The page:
College isn’t just a means to an end, an opportunity to get a degree and open yourself up to entry-level jobs that now require a certain amount of education. Instead, you’re there to become trained in the skills employers are looking for so you can make yourself the most attractive job candidate possible. If you’re curious about what these skills are, especially in such a rapidly changing economy, keep reading to learn what you may need to brush up on.
Millennials have a reputation as a generation known for collaboration, so employers have come to expect that from 20-somethings. You don’t necessarily have to want to work as part of a team every waking minute of every day, but you should be able to demonstrate the capability. Your manager wants to know they can leave you alone in a room with your coworkers, and all of you will produce results.
You don’t have to have studied statistics in college, but you should have a good working knowledge on how to analyze large amounts of data. This is so your employer can give you raw data, leave you alone with it, and know you’re more than capable of drawing meaningful conclusions from it. It’s not an easy skill to acquire, but it is one that gets better over time, so start brushing up on it now.
We’re seeing more and more job openings for things like “social media manager”, but that’s an area that’s also getting integrated into regular jobs. Employers are realizing the importance of branding themselves through multiple channels, and expect you, the savvy 20-something college grad, to know the ropes. Don’t worry if your skills aren’t on the level of that of a computer programmer, as long as you know the basics of SEO and online marketing and media.
Before you shake your head at what seems like the most cliché job skill to ever have, communication is never so important as it is now. You’re battling distractions like smartphones, longer job schedules and less sleep, and employers who want more for less. So, if you can prove your ability to get a point across to people in your department and outside of the company, as well as the ability to listen to instructions the first time, you’ll be setting yourself apart from the competition.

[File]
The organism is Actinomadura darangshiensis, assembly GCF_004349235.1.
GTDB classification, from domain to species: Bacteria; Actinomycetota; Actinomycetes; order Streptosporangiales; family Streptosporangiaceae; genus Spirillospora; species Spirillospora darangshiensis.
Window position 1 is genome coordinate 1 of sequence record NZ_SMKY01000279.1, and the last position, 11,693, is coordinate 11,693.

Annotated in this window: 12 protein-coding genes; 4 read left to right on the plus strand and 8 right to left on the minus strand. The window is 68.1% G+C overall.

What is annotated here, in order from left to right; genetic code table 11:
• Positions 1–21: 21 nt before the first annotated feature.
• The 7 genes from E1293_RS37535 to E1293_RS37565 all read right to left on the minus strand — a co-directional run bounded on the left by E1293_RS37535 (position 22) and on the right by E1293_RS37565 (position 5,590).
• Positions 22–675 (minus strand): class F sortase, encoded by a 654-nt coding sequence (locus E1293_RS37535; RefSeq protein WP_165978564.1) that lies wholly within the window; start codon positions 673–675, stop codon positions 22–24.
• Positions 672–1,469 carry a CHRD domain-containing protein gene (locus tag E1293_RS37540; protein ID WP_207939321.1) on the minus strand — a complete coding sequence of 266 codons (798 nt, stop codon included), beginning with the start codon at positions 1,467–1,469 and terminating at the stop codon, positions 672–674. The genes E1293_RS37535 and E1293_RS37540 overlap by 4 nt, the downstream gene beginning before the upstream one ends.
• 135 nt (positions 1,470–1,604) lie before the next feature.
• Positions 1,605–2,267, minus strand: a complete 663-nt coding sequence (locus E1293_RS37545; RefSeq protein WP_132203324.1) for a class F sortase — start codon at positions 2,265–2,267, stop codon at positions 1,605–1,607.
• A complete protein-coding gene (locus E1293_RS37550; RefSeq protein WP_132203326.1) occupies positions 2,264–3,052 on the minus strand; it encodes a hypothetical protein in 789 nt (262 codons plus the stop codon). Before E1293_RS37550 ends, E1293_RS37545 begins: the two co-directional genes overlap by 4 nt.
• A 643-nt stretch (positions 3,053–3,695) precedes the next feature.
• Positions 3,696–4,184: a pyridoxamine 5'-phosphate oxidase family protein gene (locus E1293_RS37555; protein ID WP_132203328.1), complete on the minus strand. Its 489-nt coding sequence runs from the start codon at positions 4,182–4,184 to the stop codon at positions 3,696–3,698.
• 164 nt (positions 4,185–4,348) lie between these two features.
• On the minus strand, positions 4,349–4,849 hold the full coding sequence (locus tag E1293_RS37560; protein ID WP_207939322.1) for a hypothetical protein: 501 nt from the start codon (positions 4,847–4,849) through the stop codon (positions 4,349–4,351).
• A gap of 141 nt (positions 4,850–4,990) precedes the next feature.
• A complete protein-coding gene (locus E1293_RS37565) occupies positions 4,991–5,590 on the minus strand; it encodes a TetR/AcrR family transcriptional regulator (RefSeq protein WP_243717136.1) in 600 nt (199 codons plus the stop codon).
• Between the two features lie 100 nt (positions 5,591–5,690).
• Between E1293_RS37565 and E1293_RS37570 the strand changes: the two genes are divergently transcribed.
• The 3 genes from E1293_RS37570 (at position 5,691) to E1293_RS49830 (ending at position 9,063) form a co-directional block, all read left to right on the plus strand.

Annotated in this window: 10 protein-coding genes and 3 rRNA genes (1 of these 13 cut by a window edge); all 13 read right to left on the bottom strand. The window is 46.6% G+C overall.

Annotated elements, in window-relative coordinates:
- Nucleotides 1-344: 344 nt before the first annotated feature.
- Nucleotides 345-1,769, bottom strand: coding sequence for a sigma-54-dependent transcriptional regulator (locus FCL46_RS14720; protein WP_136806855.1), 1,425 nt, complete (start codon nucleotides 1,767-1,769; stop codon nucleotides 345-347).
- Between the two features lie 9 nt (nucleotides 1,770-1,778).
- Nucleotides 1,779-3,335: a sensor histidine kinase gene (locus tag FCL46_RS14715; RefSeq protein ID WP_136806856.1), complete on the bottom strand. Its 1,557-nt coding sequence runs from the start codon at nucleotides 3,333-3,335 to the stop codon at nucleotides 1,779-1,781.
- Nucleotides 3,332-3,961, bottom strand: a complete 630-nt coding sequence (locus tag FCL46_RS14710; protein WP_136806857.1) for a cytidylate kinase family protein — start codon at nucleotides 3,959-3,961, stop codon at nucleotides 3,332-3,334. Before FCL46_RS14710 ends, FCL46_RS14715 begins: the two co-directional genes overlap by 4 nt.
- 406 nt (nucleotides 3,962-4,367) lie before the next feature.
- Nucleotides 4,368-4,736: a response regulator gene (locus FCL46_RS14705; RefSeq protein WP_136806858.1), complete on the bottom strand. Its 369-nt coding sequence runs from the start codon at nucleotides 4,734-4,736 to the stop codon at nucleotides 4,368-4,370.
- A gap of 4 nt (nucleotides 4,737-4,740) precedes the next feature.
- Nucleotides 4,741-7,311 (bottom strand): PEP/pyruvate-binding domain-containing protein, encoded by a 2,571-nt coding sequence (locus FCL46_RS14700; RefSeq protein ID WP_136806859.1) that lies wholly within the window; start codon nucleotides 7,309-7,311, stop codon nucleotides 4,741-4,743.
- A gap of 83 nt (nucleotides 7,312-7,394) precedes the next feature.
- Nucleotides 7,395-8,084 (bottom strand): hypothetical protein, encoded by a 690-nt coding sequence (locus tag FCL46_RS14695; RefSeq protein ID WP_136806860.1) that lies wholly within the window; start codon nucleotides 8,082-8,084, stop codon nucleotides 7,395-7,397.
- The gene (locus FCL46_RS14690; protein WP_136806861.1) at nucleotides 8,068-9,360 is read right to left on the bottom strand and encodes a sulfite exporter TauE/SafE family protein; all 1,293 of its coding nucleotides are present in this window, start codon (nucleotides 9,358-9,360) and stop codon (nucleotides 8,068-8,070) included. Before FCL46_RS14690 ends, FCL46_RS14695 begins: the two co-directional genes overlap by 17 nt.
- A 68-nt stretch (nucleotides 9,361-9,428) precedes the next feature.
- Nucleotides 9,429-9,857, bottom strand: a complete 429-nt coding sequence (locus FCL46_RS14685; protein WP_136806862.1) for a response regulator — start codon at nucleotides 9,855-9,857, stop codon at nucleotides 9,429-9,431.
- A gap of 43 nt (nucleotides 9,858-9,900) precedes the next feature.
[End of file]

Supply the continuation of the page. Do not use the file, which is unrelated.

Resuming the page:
The rise of cell phones has proven that technology is changing in leaps and bounds, and those who can’t keep up will simply get left behind. Nobody has the time or the energy to take you by the hand until you’re comfortable with the pace; you have to show agility from the beginning. And in today’s economy, which is still recovering from a hard-hitting recession, budgets are still tight, so you have to show you have the skills to get by with more creativity than wiggle room.
6. “Location Luck”
You’ve no doubt heard of the phrase “it’s not what you know, it’s who you know”, and this applies to what we call “location luck”. You can have the fanciest degree in the world, but if you don’t know how to leverage it into the right job and employer, it won’t mean much at all. The top job candidates know how to make themselves appear at the right place at the right time, and that’s through a combination of countless hours of studying, preparing, and knowing an opportunity when one arises.
More and more college graduates are showing abysmal abilities when it comes to writing, which has never wavered in its importance as a must-have skill. Despite what you may think about reports being generated by plugging the right words into a software program, you still have to know how to write, create and edit your own. Show an employer you can’t tell the difference between they’re/there/their, and they’ll show you the door.
8. Technical Proficiency
You don’t have to know how to develop apps or write sophisticated code, but you should be somewhere between there and knowing how to turn a computer on. The digital and analogue worlds are increasingly colliding, and it’s an expectation employers have of recent college grads that they know their way around computers. Plus, if something ever goes lightly wrong on the system you’re using, imagine how impressed your boss will be if you can fix it so tech support doesn’t have to be called in.
9. Problem Solving
What any employer wants is to show you how to fish so you can feed yourself, not handle you with kid gloves every day you’re there. You’re in the big leagues now, so you have to act like a professional and part of that is learning how to solve problems on your own. A client won’t return your calls? Figure out how to get a hold of them. Numbers don’t add up in a report? Figure out why. If you can show you’re confident and not afraid to take careful risks in the name of pulling in more for your company, your employers will have a tendency to overlook minor mistakes.